Claudette is busy stretching her authority now that she’s in charge of the Strike Team and the Undercover Decoy Squad. In another great character revelation, compare the way Vic responds to Claudette ordering him to do something he doesn’t want to do to the way he responds when Aceveda does. Maybe it’s just that he had Gilroy in his pocket back then, but Vic also respects Claudette more, sees her as a formidable officer and not just a desk-riding politico. Interestingly, Claudette softens toward Vic, too, now that she has some power over him. She also re-learns the lesson that Aceveda knows a thing or two about keeping up appearances while getting the job done. They make a totally unwitting tag-team in the efforts to process the big-name john, sending a message that things are changing in Farmington without the guy dragging Aceveda and the Kingmaker down with him. CCH Pounder and Benito Martinez are really making the most of their new roles.
Which, after ignoring the junior-high antics of Cassidy and Mara, leaves the Strike Team. Suddenly Tavon is the friendliest of the five interlopers in the clubhouse. The Armenian Money Train robbers are officially outnumbered in their own sanctuary. Better still, the Decoy Squad aren’t the least bit deferential in their new digs. They don’t play the seniority game the way Julien or Tavon do. They’ve been living on the streets for a few days, and they’re happy to take what they deserve, which is a hot shower and the Strike Team’s clubhouse. Nicki Micheaux’s undercover prostitute Trish bounces off Vic almost as well as Shane does, joking with him about a bag of dildos, asking for his advice on whether to obey Aceveda or Claudette when push comes to shove, and going, uh, head-to-head with him when the special teams make a bet to streak through the Barn if they don’t crack a case first. By the time the Decoy Squad parades naked through the church, it’s clear they fit right in.
They were just a distraction. The real war breaks out between Shane and Tavon, once and for all. Although their rivalry has been backgrounded lately, they’ve been at odds from the very beginning, back when Lem stuck up for the new recruit and Shane wanted someone less black. In “Streaks And Tips,” Tavon tells Vic he wants to transfer, he’s not fitting in the way he thought he would, but Vic stays his hand for a moment. Which is interesting in itself. Is Vic actually, finally taking to Tavon? Not that it matters. Shane arrests Tavon’s five-year informant for something that has nothing to do with the case they’re investigating, Vic intervenes on Tavon’s behalf, and later Vic tells Tavon to be the bigger man and work things out with Shane. So Tavon shows up at Shane’s house, and long story short, Mara irons him in the back of the head. There’s a lot to unpack here. Just why has Shane been so adamantly against Tavon joining the team? Is it fear of getting caught or fear of getting replaced or both or what? His racism obviously exacerbates his antipathy. And lately Shane has been drifting apart from Vic, thanks in part to Mara, who’s now pregnant and engaged to Shane. It’s even kind of foreboding when an episode opens with Lem at Vic’s side instead of Shane. Anyway, they start fighting, Tavon starts winning, and Mara starts shitting out more chaos. Tavon, looking like an Evil Dead refugee, stumbles to his car, crashes it somewhere, and flies through the windshield onto the asphalt just as Vic informs Claudette that his guys have worked things out. Yep, clearly everything’s copacetic at the Barn these days.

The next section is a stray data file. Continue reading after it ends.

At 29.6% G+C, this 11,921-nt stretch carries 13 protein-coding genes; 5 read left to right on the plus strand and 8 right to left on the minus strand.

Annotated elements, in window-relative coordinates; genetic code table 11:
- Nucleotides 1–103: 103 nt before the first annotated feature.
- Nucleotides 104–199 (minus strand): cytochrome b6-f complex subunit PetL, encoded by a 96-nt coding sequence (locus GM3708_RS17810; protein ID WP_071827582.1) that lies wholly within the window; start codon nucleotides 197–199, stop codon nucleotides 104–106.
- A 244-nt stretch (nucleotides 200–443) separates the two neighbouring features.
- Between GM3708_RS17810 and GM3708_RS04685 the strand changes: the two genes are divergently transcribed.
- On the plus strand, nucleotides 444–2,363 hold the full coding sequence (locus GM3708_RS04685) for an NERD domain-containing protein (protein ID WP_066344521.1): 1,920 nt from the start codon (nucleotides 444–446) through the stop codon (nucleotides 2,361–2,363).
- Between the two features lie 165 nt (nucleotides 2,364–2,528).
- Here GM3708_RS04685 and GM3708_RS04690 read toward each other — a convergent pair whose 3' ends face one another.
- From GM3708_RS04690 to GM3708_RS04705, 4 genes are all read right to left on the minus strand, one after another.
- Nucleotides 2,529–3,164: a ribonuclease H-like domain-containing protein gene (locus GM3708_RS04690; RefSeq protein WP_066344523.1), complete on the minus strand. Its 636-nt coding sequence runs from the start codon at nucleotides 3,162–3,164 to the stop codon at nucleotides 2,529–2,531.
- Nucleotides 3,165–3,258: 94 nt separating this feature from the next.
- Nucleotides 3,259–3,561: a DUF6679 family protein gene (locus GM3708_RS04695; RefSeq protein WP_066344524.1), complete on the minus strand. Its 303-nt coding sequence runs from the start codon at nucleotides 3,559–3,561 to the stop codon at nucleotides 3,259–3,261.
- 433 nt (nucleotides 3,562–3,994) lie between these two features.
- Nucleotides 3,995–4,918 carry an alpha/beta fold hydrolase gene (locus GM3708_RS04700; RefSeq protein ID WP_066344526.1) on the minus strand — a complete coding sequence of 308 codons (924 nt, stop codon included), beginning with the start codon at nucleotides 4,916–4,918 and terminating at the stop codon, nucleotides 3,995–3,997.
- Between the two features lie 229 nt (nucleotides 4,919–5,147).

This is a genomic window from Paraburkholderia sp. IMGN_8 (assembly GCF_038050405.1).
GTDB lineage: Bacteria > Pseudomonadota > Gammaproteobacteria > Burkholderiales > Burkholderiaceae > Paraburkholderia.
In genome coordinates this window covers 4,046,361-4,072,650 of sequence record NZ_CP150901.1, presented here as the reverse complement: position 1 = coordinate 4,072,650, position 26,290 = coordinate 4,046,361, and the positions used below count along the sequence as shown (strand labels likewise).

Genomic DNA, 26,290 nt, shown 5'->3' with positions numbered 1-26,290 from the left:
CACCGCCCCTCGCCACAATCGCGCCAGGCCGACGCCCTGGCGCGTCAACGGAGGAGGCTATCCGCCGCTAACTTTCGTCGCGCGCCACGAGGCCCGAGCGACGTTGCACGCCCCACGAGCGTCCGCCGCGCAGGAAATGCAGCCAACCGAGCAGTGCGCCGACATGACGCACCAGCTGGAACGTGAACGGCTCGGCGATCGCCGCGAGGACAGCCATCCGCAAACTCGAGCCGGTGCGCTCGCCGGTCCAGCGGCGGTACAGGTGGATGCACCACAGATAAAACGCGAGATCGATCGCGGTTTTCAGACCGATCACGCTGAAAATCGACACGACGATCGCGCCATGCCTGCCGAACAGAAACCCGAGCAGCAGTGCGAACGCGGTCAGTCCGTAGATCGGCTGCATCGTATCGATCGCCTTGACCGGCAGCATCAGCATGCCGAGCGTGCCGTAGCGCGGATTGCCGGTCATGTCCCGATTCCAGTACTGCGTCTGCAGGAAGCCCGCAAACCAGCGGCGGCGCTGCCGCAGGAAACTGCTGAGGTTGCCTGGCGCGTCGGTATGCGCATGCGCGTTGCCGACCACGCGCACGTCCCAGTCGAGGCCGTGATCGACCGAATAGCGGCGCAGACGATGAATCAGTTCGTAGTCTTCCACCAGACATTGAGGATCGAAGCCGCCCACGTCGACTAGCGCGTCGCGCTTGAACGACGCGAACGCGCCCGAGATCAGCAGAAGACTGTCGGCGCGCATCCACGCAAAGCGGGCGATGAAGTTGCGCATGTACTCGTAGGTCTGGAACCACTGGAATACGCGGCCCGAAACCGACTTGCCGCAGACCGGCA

- “Bottom Bitch” is written by Scott Rosenbaum and Adam E. Fierro, and “Streaks And Tips” is written by Glen Mazzara. Both are directed by Scott Brazil.
- Trish making, um, inroads. “He has got a dildo in there you could snake a drain with.”
- Jesus, the scene where the wire-wearing prostitute returns to her pimp at the barber shop is rough. He chokes, harasses, and threatens her, and she stumbles out of the shop and vomits. Naturally she gets scared, but Vic plays a physical version of Dutch’s role-play, forcing her to fellate his gun and submit to his authority in order to get what he needs from her. It fucks with her head as much as Dutch’s technique fucks with the rapist’s head.
- It also feels like Shane is trying out some of that dom/sub stuff with Mara, but actually that’s just how he fights. His best zinger: “How’s the Lexus driving?”
- The Shield might be a unique forerunner to the much-hated scold wife type of the modern antihero dramas in that it has a few. The difference, though, between Mara and, say, Skyler White is that Anna Gunn actually gets inside of her character and conveys her torment to the audience. Mara literally bounces around—rewatch the argument scene—whining. I mean, Shane is the worst, albeit in an entertaining sort of way, but grow up, Mara.
- Danny, on hearing the news of Shane’s engagement: “Congratulations! Who is she? Is she a cousin?”
- Hollywood has been on the back-burner lately, too, but it’s back and it’s spectacular. An eye-witness to a triple-murder goes home to do her makeup before her on-camera interviews. She’s been in Los Angeles six months and can’t get work without a tape. She’s also hilariously shallow in other ways. When Claudette asks about the dangers of showing her face on the news as an eyewitness to murderers on the lam, she says, “They don’t know my name.” Aceveda says, “It’s on the news, right?” “But they don’t know where I live.” Claudette asks, “Is it in the phone book?” She immediately deflates. Why couldn’t Shane have knocked her up instead?
- Dutch brings Claudette a folder as she toys with a dummy in interrogation: “It’s a quad-rophenia . . . report.”